Sunday, August 21, 2016

Loudini Interviews Mike Cykoski of A IS FOR ATOM

Critical acclaim, plum music school accreditations, and promising sideman gigs all validate art, but these accolades don’t always nurture and fuel the creative soul. 

Mike Cykoski, the man behind the arty, literate indie-pop project A Is For Atom, has had a distinguished career in the music business so far, but a few transformative events drastically altered his path. Now, he welcomes a new era of fevered creativity with a bold new aesthetic and a thrilling monthly singles release platform. 

“It feels like this is the beginning for me,” affirms the New York City-based artist. “I have so much freedom creatively. I can write different types of songs, and release them on my own terms.”

Mike Cykoski has always been a fearless composer, drawing inspiration from time honored pop-rock songcraft, literature, classical and avant-garde music to create a signature aesthetic that’s affecting, adventurous and accessible. He studied formally at NYU, earning a master’s degree in Music Technology, as well as Juilliard, and the experimental music center HarvestWorks and DJ music school Dubspot. His most recent EP, Song For You, garnered him prime visibility in the press and onstage. Mike has performed nationally and internationally, live highlights include shows in Ireland, Mexico City, Toronto, Canada for NXNE and Canadian Music Week, and shows in New York City and Austin, Texas. 

As a composer, Mike’s always been intrepid about his creativity. But his new material embraces technology into his color palette like never before. Here he uses drum machines to conjure the rugged grooves in EDM and hip-hop’s beloved 808 beats. He paints his compositions with bold synesthetic soundscapes using a DJ’s artistic arsenal bring to life his compositions. 

The moniker Mike chose for his music, A Is For Atom, is pliable aesthetically and conceptually to this fresh creative chapter. The name was pinched from a 1953 animated promotional short for General Electric. “There are a few layers to the name. For one, it references the 1950s documentary and its message of technology improving our lives. Secondly, it conjures the symbolism of atomic culture as doomsday. Three, it conveys a feeling of profound progression—change at the atomic level—that’s perfect for how I’ve moved onto a different creative model and release paradigm,” Mike explains.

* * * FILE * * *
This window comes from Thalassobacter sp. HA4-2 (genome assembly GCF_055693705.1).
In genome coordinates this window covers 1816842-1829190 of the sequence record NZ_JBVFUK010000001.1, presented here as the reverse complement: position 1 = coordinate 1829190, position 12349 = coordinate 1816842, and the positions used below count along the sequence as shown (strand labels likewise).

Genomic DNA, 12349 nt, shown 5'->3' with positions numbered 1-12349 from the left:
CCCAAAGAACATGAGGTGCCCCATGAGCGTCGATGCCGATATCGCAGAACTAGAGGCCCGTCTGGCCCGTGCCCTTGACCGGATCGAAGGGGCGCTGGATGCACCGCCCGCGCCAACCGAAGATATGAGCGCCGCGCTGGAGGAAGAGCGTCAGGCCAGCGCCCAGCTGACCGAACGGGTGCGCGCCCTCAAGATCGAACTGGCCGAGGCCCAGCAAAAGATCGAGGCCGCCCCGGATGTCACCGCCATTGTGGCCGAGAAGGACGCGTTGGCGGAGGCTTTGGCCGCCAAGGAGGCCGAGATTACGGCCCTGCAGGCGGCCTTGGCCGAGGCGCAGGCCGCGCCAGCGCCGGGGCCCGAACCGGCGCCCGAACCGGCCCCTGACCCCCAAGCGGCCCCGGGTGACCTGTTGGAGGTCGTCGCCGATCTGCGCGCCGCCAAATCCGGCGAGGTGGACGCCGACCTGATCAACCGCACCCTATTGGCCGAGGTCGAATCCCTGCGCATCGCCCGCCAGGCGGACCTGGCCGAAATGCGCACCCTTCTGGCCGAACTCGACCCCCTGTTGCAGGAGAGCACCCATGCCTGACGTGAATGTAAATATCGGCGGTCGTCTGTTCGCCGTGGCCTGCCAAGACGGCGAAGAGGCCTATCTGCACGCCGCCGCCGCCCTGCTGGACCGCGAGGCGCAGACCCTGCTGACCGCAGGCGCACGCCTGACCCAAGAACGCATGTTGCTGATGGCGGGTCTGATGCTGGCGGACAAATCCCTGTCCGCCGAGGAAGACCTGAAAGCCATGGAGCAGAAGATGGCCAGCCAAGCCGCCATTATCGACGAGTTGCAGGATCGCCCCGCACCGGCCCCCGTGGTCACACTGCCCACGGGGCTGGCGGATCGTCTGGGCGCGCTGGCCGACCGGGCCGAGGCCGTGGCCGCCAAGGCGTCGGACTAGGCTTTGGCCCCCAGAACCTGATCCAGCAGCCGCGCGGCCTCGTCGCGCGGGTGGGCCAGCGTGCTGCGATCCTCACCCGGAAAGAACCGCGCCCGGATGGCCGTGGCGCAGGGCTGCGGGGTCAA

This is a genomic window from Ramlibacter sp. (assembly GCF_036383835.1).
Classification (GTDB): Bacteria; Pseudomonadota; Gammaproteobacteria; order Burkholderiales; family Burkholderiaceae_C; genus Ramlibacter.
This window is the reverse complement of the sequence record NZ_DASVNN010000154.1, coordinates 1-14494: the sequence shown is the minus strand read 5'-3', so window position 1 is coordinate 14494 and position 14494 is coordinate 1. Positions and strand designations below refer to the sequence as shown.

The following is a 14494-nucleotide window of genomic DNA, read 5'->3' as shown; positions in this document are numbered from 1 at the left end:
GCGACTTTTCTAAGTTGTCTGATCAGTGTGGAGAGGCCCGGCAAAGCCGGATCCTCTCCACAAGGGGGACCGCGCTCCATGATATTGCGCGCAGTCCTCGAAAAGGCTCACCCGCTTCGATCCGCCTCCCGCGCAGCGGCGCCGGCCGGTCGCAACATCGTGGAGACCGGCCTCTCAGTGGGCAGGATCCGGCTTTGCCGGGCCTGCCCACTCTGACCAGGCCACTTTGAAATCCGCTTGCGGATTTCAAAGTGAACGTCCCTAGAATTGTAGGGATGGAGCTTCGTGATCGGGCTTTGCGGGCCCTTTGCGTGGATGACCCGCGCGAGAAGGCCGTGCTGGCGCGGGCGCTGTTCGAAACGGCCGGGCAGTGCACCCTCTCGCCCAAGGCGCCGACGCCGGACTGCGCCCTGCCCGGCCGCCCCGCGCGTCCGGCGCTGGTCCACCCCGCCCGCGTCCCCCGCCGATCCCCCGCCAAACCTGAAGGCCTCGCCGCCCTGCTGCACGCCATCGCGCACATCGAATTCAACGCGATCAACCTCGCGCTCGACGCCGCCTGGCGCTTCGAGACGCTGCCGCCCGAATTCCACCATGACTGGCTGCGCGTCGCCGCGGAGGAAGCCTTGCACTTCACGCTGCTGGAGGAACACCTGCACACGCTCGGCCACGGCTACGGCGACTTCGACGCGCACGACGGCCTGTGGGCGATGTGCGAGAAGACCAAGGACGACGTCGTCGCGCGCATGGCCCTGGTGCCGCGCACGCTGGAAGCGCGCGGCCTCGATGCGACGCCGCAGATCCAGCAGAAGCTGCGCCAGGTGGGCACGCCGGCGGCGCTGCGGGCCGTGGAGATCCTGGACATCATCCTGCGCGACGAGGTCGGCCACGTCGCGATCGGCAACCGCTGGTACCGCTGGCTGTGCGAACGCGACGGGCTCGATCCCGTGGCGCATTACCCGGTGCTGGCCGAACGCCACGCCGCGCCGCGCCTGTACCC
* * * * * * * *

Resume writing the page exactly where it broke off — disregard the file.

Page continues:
Mike’s epiphany came when his friend, a live soundman, invited him to check out some electronic acts. “These artists had guitars, computers, and their voice, and, witnessing that opened so many creative doors. It made me feel like I could finally produce what I heard in my head,” he says. “Sitting down with the recording program Ableton, it felt like being a sculptor looking at a marble chunk and seeing all the possibilities.” 

Mike is currently writing a clutch of new music. His future singles will be standalone entries, each inhabiting their own sonic world. He’s experimenting with poppy dance ideas, electronic compositions inspired by classic rock, and he’s toying with an electronic crooner track. These monthly singles will be available through the standard digital service outlets, and each will have an A side and B side. 

“It’s a better way to release music, for me. I can create freely without having to come up with a similar sounding body of work,” he says. In keeping with this spirit, he plans for the A sides to be more traditional and the B sides to be more experimental. 

As a bridge between his past and present, Mike’s first single will be unreleased tracks from the batch of songs from his well-received 2014 EP, Songs For You. This will include “Chasin’ The Night” and “Amsterdam.” The track “Chasin’ The Night” melds profound alienation with passages that evoke The Beatles and deranged classical music motifs. “That’s about a post-divorce loneliness where you’re out at night, and you want to connect, but you feel so lost, you’re chasing around this beauty you can’t have,” he says. The gorgeous organ and vocals on “Amsterdam” conjures a melancholy beauty befitting of its subject matter. “I was inspired by Scott Walker’s ‘Girls From The Streets.’ That song really moved me, it was so sad. I felt compelled put myself in the topic to try to understand what I didn’t know,” he says. 

Following these he will issue a 2-song single per month for a year. 

Thinking ahead, Mike says: “Initially, I was a little scared to take a chance and follow this fresh direction. As I began moving forward and learned a new model, so much became possible and I’m so excited.” He pauses pensively before saying conclusively: “Now I have to go start recording.”

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